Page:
While it might be a stretch to claim that disco in effect killed Chicago, as this effort exemplifies, the dance craze certainly didn't help the band, either. After the moderate success of its previous long player, Hot Streets (1978), Chicago seemed to have the fortitude to carry on in the wake of the tragic loss of original member Terry Kath (lead guitar/vocals). With the addition of Donnie Dacus (guitar/vocals) and producer Phil Ramone, Chicago scored a pair of strong Top 40 hits with "No Tell Lover" and "Alive Again." By mid-1979, the fickle pop music tides had fully turned toward the beat-intensive drone of disco. Somewhere along the line the rhythm temporarily fixated the band -- much in the same way a deer reacts to oncoming headlights. As Chicago 13 (1979) proves, the results in either instance are not pretty. The nine-plus minute "extended" opener, "Street Player," could easily be mistaken for a Village People number. The same fate befalls the overtly funky and urban-influenced "Paradise Alley." Interestingly, the latter was originally slated as the title track from a concurrent Sylvester Stallone snoozer of the same name. The disc does contain a few redeeming moments, however. Laudir DeOliveira (percussion) contributes the breezy, jazz-flavored "Life Is What It Is." Featuring an equally liberating vocal from Peter Cetera (bass/vocals), it includes one of the more tasteful horn arrangements on the album. The ragtime blues feel on Danny Seraphine's (drums) "Aloha Mama" has some well-seasoned brass augmentation, proving that Chicago had not completely abandoned its roots or audience.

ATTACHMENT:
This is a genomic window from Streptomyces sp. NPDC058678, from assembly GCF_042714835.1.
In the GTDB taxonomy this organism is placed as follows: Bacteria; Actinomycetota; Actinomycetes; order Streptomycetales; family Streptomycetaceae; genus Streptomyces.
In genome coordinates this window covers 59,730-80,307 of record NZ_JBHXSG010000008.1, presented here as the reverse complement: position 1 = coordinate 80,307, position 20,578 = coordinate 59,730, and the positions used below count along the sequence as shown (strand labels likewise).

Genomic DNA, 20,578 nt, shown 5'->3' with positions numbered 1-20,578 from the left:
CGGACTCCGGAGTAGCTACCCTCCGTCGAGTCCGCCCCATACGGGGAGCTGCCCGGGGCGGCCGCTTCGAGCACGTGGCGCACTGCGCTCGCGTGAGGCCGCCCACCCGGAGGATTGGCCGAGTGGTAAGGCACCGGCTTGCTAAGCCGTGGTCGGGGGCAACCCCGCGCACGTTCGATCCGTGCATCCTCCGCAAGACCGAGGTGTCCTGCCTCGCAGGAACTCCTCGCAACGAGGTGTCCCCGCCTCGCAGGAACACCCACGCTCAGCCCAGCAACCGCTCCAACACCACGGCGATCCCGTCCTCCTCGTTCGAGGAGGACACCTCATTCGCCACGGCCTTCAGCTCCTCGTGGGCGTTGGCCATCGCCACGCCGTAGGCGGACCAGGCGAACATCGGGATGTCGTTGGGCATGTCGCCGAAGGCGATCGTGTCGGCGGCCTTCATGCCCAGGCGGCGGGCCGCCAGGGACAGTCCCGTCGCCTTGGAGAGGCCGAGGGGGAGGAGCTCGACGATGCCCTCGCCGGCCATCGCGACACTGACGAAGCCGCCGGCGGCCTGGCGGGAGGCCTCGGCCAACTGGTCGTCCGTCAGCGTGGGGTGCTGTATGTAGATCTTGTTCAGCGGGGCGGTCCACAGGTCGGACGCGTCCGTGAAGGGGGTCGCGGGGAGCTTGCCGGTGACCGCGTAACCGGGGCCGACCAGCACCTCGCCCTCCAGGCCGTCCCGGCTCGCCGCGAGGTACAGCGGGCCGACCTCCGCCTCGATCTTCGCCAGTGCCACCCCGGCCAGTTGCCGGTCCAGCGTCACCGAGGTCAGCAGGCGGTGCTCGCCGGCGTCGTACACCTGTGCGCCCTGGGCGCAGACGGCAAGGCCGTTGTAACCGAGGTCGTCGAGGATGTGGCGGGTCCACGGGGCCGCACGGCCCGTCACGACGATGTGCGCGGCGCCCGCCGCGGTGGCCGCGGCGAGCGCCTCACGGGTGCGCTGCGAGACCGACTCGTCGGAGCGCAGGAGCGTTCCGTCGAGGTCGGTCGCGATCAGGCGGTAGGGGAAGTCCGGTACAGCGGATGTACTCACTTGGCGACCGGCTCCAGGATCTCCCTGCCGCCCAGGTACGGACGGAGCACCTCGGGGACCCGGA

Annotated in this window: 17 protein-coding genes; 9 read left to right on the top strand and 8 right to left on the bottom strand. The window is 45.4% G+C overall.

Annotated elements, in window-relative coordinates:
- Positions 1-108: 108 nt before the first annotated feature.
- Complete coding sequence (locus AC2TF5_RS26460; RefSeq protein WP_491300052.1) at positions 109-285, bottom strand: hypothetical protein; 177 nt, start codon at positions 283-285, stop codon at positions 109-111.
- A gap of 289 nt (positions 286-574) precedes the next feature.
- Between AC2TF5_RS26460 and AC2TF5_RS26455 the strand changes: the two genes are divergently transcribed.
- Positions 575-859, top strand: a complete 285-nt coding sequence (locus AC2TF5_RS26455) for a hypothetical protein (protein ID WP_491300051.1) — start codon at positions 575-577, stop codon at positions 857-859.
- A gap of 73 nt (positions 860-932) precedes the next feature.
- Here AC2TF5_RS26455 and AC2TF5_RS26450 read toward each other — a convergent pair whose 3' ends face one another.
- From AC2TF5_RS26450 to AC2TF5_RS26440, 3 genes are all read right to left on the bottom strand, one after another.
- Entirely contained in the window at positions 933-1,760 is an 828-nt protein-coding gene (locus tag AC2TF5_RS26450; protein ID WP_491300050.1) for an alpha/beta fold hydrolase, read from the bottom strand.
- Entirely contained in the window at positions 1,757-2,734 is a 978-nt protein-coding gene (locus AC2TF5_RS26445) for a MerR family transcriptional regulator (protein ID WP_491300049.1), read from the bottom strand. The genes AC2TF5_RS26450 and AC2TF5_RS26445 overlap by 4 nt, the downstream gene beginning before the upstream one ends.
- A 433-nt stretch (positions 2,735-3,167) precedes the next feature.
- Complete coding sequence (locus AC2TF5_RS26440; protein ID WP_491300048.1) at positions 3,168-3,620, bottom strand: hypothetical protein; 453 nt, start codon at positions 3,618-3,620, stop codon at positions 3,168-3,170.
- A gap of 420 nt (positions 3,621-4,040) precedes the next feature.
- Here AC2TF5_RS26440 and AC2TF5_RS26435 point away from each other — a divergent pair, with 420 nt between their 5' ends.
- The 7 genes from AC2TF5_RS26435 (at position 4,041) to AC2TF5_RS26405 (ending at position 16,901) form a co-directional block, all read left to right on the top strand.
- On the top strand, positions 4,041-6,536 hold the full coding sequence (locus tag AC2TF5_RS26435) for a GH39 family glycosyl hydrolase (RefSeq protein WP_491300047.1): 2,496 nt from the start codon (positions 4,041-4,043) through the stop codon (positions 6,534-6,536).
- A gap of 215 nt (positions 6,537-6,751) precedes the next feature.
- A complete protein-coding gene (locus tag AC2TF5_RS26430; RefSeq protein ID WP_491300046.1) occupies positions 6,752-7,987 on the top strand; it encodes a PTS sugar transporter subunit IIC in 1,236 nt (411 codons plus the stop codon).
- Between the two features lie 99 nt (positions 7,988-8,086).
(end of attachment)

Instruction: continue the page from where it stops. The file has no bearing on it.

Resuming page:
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AllMusic Review by Lindsay Planer